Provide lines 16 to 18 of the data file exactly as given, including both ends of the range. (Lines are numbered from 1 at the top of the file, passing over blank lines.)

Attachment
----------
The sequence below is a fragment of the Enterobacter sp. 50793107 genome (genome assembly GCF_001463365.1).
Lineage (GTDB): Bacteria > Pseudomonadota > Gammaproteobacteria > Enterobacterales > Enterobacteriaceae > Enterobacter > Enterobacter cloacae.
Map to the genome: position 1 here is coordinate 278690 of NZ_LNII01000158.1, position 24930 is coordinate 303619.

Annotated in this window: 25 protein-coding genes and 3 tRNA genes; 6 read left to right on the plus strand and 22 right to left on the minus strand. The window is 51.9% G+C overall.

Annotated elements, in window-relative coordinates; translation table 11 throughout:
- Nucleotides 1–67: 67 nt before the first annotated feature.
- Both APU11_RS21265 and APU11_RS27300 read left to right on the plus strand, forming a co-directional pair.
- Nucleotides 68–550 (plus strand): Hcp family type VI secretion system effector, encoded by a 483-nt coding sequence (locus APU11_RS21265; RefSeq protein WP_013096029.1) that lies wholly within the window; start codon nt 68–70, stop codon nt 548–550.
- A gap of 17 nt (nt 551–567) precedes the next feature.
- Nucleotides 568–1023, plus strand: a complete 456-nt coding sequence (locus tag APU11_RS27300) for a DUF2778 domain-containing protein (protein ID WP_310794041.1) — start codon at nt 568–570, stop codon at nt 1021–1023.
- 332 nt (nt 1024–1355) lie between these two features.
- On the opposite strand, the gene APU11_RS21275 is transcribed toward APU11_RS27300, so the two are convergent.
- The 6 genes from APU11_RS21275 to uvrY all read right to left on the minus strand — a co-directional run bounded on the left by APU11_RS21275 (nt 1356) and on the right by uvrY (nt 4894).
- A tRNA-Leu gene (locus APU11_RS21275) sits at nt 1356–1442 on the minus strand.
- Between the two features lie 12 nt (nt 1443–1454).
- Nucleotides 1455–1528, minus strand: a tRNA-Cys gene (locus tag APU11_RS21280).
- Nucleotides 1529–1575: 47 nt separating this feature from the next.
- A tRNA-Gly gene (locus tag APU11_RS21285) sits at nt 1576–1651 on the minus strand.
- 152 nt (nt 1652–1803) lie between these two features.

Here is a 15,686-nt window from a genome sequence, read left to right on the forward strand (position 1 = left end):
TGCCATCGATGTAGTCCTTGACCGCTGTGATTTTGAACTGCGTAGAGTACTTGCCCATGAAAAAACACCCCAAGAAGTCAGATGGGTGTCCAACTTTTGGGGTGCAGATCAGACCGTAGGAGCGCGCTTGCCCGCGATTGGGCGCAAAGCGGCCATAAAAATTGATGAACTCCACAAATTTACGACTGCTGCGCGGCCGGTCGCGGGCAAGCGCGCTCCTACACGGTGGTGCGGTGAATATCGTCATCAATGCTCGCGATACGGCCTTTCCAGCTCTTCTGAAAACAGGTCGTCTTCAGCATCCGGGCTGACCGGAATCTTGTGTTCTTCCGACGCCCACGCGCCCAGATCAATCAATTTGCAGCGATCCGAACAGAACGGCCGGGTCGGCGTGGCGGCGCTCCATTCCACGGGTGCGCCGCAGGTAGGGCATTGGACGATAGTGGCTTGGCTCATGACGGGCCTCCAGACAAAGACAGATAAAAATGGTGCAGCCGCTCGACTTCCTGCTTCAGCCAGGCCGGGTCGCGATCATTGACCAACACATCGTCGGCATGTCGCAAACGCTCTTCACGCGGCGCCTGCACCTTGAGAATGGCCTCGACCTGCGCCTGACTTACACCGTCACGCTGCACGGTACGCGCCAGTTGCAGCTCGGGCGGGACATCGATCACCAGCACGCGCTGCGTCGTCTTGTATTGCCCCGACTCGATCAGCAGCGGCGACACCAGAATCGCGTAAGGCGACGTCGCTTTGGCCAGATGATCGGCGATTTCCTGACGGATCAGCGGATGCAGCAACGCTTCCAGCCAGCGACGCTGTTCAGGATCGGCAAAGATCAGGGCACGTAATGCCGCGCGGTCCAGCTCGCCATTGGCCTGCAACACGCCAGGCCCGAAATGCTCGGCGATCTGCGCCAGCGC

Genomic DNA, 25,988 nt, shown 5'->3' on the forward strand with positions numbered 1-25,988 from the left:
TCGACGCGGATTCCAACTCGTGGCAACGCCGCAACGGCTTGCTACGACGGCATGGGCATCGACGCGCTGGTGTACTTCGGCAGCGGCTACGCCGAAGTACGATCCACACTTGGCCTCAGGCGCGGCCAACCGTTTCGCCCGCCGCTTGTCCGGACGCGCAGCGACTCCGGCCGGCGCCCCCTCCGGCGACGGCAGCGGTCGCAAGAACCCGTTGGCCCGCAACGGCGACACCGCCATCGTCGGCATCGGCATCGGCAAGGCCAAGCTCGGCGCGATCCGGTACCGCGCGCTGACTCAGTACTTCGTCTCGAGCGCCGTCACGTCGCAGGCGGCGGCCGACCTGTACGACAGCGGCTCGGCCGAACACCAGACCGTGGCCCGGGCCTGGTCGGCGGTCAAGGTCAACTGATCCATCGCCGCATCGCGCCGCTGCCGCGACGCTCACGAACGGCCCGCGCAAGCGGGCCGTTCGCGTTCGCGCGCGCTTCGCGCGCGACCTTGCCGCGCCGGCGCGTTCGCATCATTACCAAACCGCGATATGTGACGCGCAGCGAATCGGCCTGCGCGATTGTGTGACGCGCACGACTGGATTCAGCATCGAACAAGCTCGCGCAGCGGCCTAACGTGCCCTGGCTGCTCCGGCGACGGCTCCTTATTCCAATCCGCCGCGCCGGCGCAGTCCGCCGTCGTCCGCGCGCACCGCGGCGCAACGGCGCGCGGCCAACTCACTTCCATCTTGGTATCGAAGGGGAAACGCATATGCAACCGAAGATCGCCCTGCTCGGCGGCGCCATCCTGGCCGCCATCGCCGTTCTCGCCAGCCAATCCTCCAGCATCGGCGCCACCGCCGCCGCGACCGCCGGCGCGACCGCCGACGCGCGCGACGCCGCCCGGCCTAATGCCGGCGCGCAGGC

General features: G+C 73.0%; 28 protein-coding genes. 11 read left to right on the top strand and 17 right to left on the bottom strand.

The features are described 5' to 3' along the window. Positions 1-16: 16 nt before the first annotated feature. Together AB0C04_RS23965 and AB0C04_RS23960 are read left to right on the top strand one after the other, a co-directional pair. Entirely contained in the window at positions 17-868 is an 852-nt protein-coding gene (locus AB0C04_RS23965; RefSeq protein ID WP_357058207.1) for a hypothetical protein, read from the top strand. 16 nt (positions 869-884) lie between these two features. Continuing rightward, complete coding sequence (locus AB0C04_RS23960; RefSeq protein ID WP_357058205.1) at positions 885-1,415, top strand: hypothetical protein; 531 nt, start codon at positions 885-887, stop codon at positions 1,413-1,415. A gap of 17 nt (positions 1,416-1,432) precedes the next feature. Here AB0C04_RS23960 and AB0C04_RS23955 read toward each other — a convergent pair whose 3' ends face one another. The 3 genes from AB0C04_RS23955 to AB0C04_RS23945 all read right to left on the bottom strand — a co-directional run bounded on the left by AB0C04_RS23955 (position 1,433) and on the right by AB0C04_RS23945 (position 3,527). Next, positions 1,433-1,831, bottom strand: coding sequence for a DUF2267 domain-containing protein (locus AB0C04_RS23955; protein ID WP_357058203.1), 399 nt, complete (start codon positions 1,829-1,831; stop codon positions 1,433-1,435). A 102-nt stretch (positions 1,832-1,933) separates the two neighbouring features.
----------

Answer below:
- Nucleotides 1455–1528, minus strand: a tRNA-Cys gene (locus tag APU11_RS21280).
- Nucleotides 1529–1575: 47 nt separating this feature from the next.
- A tRNA-Gly gene (locus tag APU11_RS21285) sits at nt 1576–1651 on the minus strand.